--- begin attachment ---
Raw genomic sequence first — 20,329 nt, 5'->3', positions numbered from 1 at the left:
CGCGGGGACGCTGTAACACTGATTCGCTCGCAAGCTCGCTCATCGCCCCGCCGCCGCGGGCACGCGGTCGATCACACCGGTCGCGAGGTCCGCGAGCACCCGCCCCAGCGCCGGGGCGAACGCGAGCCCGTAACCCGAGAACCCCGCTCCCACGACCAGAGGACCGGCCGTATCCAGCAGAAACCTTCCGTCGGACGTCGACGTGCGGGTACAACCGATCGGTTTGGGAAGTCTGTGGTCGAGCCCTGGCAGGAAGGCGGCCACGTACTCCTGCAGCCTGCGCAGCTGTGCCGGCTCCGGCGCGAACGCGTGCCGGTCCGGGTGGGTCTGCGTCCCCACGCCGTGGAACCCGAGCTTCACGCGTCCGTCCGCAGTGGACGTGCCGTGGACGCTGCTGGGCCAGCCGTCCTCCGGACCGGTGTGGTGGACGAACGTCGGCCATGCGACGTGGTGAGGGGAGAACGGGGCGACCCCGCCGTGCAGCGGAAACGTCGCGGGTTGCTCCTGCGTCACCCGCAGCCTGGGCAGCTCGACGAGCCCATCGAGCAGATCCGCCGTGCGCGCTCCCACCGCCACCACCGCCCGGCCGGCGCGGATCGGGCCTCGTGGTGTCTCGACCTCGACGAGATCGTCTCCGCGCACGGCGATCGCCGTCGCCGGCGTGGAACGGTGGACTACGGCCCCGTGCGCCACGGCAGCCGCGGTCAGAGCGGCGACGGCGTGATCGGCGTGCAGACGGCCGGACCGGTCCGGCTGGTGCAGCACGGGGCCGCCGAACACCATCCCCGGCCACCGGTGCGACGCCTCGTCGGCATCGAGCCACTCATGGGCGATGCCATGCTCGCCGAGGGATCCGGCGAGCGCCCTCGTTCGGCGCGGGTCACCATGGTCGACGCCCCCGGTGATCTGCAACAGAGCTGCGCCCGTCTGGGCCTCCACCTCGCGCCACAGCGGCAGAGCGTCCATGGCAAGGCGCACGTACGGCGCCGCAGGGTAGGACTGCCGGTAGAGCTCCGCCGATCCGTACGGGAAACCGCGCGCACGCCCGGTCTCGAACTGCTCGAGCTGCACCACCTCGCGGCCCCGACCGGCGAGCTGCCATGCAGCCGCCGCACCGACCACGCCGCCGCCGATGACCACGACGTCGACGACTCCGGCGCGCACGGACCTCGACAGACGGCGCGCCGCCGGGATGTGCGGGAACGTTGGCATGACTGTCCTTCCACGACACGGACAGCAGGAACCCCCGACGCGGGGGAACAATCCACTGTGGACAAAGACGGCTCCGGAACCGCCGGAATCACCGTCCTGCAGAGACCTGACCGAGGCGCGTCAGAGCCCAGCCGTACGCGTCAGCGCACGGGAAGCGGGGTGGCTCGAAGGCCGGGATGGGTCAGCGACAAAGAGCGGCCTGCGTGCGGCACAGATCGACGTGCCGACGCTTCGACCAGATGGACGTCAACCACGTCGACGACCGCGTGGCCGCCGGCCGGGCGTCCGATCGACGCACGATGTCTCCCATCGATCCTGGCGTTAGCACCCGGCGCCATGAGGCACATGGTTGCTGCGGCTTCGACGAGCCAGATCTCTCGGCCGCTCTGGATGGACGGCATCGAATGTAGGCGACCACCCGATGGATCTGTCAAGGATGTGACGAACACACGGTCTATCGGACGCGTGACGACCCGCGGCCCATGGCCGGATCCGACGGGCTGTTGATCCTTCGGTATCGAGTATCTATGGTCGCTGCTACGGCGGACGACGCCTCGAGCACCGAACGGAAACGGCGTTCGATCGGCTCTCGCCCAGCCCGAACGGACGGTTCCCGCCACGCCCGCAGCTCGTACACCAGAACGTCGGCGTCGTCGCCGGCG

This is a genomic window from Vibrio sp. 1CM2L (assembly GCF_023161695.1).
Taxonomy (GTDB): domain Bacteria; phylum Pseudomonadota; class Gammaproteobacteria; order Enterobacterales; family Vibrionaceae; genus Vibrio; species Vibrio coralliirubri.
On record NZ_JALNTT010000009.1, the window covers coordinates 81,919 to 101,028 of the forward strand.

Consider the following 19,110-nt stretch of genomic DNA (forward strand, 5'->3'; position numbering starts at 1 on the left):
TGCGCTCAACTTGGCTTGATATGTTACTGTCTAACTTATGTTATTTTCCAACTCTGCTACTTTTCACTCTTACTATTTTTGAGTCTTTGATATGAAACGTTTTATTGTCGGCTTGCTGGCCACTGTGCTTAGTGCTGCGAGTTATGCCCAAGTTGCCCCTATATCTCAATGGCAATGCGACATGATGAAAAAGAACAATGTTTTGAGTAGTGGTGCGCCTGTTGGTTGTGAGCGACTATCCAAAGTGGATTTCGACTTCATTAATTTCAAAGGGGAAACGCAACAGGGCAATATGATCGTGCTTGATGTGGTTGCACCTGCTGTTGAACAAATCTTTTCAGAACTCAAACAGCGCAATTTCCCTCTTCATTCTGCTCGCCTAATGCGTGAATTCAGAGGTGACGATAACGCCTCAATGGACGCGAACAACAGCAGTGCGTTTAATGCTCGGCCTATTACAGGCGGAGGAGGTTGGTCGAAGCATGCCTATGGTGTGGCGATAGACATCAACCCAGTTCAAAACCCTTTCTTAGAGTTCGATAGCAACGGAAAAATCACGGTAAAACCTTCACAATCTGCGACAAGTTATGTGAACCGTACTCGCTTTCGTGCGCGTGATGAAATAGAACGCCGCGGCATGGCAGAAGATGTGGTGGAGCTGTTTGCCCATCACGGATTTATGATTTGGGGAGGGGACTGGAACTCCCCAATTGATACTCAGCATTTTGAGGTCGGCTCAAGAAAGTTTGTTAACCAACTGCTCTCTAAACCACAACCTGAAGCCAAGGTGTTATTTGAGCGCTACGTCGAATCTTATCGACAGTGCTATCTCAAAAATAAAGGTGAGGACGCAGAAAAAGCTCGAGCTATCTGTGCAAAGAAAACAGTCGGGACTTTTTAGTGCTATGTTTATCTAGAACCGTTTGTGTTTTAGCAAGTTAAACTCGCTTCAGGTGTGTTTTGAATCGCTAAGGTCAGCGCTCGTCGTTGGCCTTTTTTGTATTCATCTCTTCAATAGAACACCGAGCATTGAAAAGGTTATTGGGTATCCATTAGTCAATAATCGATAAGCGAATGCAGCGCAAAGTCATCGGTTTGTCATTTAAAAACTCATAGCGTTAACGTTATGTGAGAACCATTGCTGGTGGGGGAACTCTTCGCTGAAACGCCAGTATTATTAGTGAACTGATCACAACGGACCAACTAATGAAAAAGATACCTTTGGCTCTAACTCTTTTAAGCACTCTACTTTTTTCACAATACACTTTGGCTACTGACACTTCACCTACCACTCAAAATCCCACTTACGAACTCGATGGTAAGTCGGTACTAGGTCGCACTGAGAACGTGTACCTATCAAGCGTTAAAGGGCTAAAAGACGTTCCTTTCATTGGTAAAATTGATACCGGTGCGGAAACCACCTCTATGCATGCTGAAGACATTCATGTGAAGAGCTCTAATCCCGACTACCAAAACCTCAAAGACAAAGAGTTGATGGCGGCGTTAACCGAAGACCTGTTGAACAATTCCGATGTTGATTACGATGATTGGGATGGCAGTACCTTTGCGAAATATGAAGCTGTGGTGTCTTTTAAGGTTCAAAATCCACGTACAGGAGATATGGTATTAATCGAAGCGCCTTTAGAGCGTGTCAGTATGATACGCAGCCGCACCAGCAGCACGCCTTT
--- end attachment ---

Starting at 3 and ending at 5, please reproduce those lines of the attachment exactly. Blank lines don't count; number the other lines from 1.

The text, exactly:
This is a genomic window from Vibrio sp. 1CM2L (assembly GCF_023161695.1).
Taxonomy (GTDB): domain Bacteria; phylum Pseudomonadota; class Gammaproteobacteria; order Enterobacterales; family Vibrionaceae; genus Vibrio; species Vibrio coralliirubri.
On record NZ_JALNTT010000009.1, the window covers coordinates 81,919 to 101,028 of the forward strand.